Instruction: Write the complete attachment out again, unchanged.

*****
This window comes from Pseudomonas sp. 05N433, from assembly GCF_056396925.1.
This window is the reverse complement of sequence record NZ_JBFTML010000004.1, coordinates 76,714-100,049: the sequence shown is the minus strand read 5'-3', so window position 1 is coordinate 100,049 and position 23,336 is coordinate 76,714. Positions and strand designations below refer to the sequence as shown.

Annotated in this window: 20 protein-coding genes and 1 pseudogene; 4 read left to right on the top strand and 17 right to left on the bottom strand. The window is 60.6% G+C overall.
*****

This window comes from Pseudomonas sp. 05N433, from assembly GCF_056396925.1.
This window is the reverse complement of sequence record NZ_JBFTML010000004.1, coordinates 76,714-100,049: the sequence shown is the minus strand read 5'-3', so window position 1 is coordinate 100,049 and position 23,336 is coordinate 76,714. Positions and strand designations below refer to the sequence as shown.

Annotated in this window: 20 protein-coding genes and 1 pseudogene; 4 read left to right on the top strand and 17 right to left on the bottom strand. The window is 60.6% G+C overall.